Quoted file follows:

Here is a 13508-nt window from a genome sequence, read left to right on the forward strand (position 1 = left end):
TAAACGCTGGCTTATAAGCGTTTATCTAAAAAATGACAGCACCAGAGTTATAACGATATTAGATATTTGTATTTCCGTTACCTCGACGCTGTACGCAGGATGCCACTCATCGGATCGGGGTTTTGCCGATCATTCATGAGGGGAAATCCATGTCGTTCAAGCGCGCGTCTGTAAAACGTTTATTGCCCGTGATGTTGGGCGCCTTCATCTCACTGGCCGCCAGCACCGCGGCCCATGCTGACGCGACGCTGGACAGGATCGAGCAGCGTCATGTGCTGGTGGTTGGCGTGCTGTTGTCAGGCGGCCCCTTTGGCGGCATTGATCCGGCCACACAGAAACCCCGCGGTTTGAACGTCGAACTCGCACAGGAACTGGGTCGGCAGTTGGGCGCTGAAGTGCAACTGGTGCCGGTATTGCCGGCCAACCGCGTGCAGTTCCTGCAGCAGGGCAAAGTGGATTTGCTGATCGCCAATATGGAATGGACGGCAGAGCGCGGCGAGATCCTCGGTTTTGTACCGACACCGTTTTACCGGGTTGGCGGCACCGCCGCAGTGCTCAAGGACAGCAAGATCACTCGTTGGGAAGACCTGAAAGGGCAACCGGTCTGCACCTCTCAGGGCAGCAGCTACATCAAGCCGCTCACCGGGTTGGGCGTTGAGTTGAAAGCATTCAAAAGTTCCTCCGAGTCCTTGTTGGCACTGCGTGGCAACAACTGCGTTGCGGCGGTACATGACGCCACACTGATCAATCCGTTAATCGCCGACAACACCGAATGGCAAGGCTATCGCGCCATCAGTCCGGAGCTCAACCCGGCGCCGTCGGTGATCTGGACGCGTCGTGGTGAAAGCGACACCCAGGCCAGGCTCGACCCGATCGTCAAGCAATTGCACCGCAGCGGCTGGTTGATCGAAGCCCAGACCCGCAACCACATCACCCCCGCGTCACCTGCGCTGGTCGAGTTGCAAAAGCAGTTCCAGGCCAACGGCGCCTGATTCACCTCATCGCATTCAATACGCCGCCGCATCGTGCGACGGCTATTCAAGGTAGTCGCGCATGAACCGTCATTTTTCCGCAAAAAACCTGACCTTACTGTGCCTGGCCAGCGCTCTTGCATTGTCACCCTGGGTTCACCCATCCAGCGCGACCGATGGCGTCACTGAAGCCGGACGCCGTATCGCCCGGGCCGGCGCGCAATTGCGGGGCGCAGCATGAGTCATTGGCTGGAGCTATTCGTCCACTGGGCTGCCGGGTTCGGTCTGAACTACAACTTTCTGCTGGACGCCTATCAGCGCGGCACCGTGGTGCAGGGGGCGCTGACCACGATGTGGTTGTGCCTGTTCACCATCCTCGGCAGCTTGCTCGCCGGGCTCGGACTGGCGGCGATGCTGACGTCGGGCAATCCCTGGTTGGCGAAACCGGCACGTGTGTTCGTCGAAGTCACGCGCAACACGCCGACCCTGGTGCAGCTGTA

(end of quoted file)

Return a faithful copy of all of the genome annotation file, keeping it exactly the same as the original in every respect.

Here is a 13508-nt window from a genome sequence, read left to right on the forward strand (position 1 = left end):
TAAACGCTGGCTTATAAGCGTTTATCTAAAAAATGACAGCACCAGAGTTATAACGATATTAGATATTTGTATTTCCGTTACCTCGACGCTGTACGCAGGATGCCACTCATCGGATCGGGGTTTTGCCGATCATTCATGAGGGGAAATCCATGTCGTTCAAGCGCGCGTCTGTAAAACGTTTATTGCCCGTGATGTTGGGCGCCTTCATCTCACTGGCCGCCAGCACCGCGGCCCATGCTGACGCGACGCTGGACAGGATCGAGCAGCGTCATGTGCTGGTGGTTGGCGTGCTGTTGTCAGGCGGCCCCTTTGGCGGCATTGATCCGGCCACACAGAAACCCCGCGGTTTGAACGTCGAACTCGCACAGGAACTGGGTCGGCAGTTGGGCGCTGAAGTGCAACTGGTGCCGGTATTGCCGGCCAACCGCGTGCAGTTCCTGCAGCAGGGCAAAGTGGATTTGCTGATCGCCAATATGGAATGGACGGCAGAGCGCGGCGAGATCCTCGGTTTTGTACCGACACCGTTTTACCGGGTTGGCGGCACCGCCGCAGTGCTCAAGGACAGCAAGATCACTCGTTGGGAAGACCTGAAAGGGCAACCGGTCTGCACCTCTCAGGGCAGCAGCTACATCAAGCCGCTCACCGGGTTGGGCGTTGAGTTGAAAGCATTCAAAAGTTCCTCCGAGTCCTTGTTGGCACTGCGTGGCAACAACTGCGTTGCGGCGGTACATGACGCCACACTGATCAATCCGTTAATCGCCGACAACACCGAATGGCAAGGCTATCGCGCCATCAGTCCGGAGCTCAACCCGGCGCCGTCGGTGATCTGGACGCGTCGTGGTGAAAGCGACACCCAGGCCAGGCTCGACCCGATCGTCAAGCAATTGCACCGCAGCGGCTGGTTGATCGAAGCCCAGACCCGCAACCACATCACCCCCGCGTCACCTGCGCTGGTCGAGTTGCAAAAGCAGTTCCAGGCCAACGGCGCCTGATTCACCTCATCGCATTCAATACGCCGCCGCATCGTGCGACGGCTATTCAAGGTAGTCGCGCATGAACCGTCATTTTTCCGCAAAAAACCTGACCTTACTGTGCCTGGCCAGCGCTCTTGCATTGTCACCCTGGGTTCACCCATCCAGCGCGACCGATGGCGTCACTGAAGCCGGACGCCGTATCGCCCGGGCCGGCGCGCAATTGCGGGGCGCAGCATGAGTCATTGGCTGGAGCTATTCGTCCACTGGGCTGCCGGGTTCGGTCTGAACTACAACTTTCTGCTGGACGCCTATCAGCGCGGCACCGTGGTGCAGGGGGCGCTGACCACGATGTGGTTGTGCCTGTTCACCATCCTCGGCAGCTTGCTCGCCGGGCTCGGACTGGCGGCGATGCTGACGTCGGGCAATCCCTGGTTGGCGAAACCGGCACGTGTGTTCGTCGAAGTCACGCGCAACACGCCGACCCTGGTGCAGCTGTA